Fashion, I’m told, is a very intimate thing. Or, more specifically, the items of clothing we choose (or, perhaps, don’t choose, as the case may be) can lead to a unique and highly emotional connection. In other words: what we wear on the outside speaks volumes of who we are in the inside. This unexpected relationship is explored in Love, Loss, and What I Wore, the hit play written by Nora and Delia Ephron based on the 1995 book of the same name by Ilene Beckerman, which is making its Chicago debut at the Broadway Playhouse.
Let me get this out of the way: I have very little connection to the clothes I wear. I mean, while I care about how I look and try to find things that fit and look decent, my attachment to my garments is purely superficial. Yes, I did get a little pouty-faced when my favorite jeans began to wear in an unfortunate place, but that’s the extent of it. So the concept of having strong memory ties to a sweater eludes me.
However, aside from my own issues, this simple monologue-driven play is touching and entertaining. And the women in the audience, including my mother who was my date, seemed to love it. It speaks to them on many levels — for example, my mom grew up in a working class household, and her mother bought hand-me-down clothes for my mom to wear to school. Problem is, the hand-me-down clothes were her classmate’s (let’s call her Suzie Smith). And Suzie was not just any classmate — she was the popular girl. And it was clear to my mother’s classmates that mom was wearing Suzie Smith’s clothes. “While it was mortifying,” my mother said after the show, “I knew my mother was just doing the best she could.” And, I get the sense this experience helped build my mother’s trademark resiliency.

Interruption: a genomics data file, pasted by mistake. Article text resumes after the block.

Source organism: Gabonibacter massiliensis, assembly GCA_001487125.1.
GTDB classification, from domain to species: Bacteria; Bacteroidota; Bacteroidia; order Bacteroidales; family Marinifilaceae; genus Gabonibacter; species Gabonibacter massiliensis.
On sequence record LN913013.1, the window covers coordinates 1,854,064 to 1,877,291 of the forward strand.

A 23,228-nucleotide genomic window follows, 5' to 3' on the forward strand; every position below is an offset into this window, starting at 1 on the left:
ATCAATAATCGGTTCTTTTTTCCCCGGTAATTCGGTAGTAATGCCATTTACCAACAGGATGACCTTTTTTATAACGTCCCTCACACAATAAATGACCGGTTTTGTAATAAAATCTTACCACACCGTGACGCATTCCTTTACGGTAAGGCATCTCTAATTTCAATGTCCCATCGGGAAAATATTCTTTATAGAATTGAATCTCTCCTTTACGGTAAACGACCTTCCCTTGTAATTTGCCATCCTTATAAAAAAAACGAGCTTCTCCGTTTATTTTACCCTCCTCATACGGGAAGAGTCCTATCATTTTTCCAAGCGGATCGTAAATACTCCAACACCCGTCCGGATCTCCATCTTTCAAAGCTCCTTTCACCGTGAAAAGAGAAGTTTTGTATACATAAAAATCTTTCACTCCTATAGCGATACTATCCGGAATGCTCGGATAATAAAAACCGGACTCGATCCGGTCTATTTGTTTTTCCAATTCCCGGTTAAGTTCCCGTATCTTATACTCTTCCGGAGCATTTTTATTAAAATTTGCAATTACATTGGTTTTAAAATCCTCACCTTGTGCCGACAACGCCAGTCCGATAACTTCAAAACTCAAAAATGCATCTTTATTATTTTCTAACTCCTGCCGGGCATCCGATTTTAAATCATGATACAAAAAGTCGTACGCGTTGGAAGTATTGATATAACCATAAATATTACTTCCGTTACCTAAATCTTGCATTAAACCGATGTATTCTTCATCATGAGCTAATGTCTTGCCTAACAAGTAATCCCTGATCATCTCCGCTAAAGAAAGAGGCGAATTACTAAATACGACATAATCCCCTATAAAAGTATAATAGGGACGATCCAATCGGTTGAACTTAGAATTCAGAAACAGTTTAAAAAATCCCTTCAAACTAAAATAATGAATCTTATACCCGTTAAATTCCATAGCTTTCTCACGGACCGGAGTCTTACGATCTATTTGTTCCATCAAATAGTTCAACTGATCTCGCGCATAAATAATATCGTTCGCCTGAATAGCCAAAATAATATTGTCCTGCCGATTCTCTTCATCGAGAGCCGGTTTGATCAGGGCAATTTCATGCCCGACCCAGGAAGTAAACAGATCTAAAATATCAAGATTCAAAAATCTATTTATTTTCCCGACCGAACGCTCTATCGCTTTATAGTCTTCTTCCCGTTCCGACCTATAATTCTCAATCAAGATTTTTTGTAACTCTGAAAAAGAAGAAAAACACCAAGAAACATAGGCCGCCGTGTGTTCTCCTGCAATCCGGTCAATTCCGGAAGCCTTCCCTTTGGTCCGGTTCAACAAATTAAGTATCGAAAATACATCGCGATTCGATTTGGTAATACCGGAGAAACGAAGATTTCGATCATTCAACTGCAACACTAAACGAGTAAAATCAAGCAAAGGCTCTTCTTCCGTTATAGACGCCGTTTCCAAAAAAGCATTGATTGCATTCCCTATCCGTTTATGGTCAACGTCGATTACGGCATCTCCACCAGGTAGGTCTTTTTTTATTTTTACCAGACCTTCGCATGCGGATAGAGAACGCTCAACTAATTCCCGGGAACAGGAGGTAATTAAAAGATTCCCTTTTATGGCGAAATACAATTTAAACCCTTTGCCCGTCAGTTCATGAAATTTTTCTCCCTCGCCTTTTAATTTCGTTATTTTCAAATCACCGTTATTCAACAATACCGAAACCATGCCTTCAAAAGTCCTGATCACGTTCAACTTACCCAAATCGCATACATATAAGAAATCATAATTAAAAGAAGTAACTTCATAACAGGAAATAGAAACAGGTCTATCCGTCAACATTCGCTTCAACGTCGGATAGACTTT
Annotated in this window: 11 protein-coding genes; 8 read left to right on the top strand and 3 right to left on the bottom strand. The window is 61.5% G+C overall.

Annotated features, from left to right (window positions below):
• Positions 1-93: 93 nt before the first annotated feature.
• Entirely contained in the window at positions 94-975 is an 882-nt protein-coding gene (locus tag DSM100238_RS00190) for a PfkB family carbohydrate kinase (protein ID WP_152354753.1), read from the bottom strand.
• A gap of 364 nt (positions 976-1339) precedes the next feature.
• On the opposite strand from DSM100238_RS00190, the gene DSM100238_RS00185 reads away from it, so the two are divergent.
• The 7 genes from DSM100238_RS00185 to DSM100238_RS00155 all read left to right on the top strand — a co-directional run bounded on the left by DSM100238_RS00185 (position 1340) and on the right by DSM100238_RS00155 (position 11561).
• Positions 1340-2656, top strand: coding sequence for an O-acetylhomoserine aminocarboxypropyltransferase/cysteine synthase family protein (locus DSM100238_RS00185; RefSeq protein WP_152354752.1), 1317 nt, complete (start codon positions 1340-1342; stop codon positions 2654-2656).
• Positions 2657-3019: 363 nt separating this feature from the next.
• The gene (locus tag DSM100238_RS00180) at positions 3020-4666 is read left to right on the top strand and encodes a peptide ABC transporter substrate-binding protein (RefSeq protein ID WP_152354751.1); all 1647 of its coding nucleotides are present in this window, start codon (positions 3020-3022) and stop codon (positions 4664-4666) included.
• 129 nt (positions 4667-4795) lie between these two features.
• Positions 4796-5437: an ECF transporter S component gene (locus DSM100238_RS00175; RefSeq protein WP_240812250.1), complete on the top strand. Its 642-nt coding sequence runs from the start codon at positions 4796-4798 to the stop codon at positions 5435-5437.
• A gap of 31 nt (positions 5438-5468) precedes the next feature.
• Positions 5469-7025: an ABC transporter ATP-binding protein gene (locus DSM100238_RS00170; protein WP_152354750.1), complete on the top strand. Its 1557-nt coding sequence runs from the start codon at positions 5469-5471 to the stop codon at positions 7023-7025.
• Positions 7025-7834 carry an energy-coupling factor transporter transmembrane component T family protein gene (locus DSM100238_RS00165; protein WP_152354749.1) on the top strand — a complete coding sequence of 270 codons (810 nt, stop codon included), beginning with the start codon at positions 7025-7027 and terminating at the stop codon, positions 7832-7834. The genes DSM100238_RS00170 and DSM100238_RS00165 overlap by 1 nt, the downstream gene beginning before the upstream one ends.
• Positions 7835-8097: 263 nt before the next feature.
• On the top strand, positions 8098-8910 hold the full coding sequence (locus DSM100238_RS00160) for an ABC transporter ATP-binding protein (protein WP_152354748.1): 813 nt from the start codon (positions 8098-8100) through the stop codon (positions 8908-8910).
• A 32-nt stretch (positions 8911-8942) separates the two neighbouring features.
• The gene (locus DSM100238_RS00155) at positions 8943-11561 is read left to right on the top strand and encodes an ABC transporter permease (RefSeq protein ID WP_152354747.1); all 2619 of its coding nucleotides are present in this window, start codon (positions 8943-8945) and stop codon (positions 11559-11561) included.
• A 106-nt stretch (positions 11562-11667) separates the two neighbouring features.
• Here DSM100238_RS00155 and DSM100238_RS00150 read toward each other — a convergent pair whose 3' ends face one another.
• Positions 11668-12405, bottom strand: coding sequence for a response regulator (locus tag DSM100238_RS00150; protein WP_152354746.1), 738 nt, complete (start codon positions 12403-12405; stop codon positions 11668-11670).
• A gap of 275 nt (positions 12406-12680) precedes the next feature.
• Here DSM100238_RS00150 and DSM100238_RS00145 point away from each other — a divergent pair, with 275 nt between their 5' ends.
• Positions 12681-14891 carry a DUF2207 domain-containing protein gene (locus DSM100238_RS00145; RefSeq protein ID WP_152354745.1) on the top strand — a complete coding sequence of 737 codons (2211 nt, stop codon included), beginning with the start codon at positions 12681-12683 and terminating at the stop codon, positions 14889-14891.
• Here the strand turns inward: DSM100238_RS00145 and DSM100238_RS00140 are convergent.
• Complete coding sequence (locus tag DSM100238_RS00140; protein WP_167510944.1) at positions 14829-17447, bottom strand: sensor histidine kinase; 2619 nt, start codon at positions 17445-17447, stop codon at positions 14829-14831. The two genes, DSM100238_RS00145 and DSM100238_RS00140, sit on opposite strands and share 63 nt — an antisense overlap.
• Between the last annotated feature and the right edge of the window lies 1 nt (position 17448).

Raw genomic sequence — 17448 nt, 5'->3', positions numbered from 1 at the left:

Such stories make up the heart of this show. Delivered while seated behind podiums, the talented Chicago-centric cast (including SNL-alum Nora Dunn and respected stage actresses Barbara Robertson and Felicia Fields) delivers these funny, poignant, sassy, and simple stories in a conversational, chatty tone. The audience responded most enthusiastically to a rant about the ridiculousness of purses, delivered with perfect deadpan timing by Dunn (though she could have pulled her eyes away from the script in front of her). Another story about a young stepmother coming downstairs to prepare breakfast wearing the same style of robe as the family’s recently deceased mother hits an emotional chord. A few other monologues felt more developed than others, but with nearly two dozen stories covered in the 95-minute show, things clip along swiftly and the next story captures your attention.
Take you mother, sisters, and female friends to this show — they’ll most certainly connect to it. And you may never think about clothes the same way again (or, in my case, you might actually start thinking about clothes beyond mere body cover).
“Love, Loss, and What I Wore,” presented by Broadway in Chicago, plays through December 4 at the Broadway Playhouse, located next to Water Tower Place in Chicago’s loop. Dates are subject to change. Tickets and additional info here >